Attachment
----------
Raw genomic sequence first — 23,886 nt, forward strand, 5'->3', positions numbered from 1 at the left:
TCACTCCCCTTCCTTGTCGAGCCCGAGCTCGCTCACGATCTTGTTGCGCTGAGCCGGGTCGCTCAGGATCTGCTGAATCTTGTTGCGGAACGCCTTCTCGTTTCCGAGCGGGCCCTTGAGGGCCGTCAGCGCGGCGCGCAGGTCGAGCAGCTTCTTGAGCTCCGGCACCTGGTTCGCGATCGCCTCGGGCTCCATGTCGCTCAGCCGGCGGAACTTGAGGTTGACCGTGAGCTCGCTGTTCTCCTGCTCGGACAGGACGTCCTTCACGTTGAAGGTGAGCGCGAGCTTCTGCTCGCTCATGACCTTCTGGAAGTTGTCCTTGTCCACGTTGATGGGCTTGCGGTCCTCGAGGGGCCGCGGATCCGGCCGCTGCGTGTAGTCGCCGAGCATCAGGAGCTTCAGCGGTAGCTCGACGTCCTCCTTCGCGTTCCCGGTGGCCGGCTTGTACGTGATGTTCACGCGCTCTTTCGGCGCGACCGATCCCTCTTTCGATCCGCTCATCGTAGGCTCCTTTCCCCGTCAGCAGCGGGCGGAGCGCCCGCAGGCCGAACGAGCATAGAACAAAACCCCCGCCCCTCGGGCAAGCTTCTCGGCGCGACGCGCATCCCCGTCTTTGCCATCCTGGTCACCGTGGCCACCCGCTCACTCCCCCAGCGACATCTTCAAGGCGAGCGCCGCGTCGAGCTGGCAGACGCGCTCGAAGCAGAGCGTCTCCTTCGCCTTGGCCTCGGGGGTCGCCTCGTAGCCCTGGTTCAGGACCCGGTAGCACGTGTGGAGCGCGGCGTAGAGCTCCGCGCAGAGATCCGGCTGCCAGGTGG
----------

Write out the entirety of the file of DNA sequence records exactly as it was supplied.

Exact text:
Raw genomic sequence first — 23,886 nt, forward strand, 5'->3', positions numbered from 1 at the left:
TCACTCCCCTTCCTTGTCGAGCCCGAGCTCGCTCACGATCTTGTTGCGCTGAGCCGGGTCGCTCAGGATCTGCTGAATCTTGTTGCGGAACGCCTTCTCGTTTCCGAGCGGGCCCTTGAGGGCCGTCAGCGCGGCGCGCAGGTCGAGCAGCTTCTTGAGCTCCGGCACCTGGTTCGCGATCGCCTCGGGCTCCATGTCGCTCAGCCGGCGGAACTTGAGGTTGACCGTGAGCTCGCTGTTCTCCTGCTCGGACAGGACGTCCTTCACGTTGAAGGTGAGCGCGAGCTTCTGCTCGCTCATGACCTTCTGGAAGTTGTCCTTGTCCACGTTGATGGGCTTGCGGTCCTCGAGGGGCCGCGGATCCGGCCGCTGCGTGTAGTCGCCGAGCATCAGGAGCTTCAGCGGTAGCTCGACGTCCTCCTTCGCGTTCCCGGTGGCCGGCTTGTACGTGATGTTCACGCGCTCTTTCGGCGCGACCGATCCCTCTTTCGATCCGCTCATCGTAGGCTCCTTTCCCCGTCAGCAGCGGGCGGAGCGCCCGCAGGCCGAACGAGCATAGAACAAAACCCCCGCCCCTCGGGCAAGCTTCTCGGCGCGACGCGCATCCCCGTCTTTGCCATCCTGGTCACCGTGGCCACCCGCTCACTCCCCCAGCGACATCTTCAAGGCGAGCGCCGCGTCGAGCTGGCAGACGCGCTCGAAGCAGAGCGTCTCCTTCGCCTTGGCCTCGGGGGTCGCCTCGTAGCCCTGGTTCAGGACCCGGTAGCACGTGTGGAGCGCGGCGTAGAGCTCCGCGCAGAGATCCGGCTGCCAGGTGG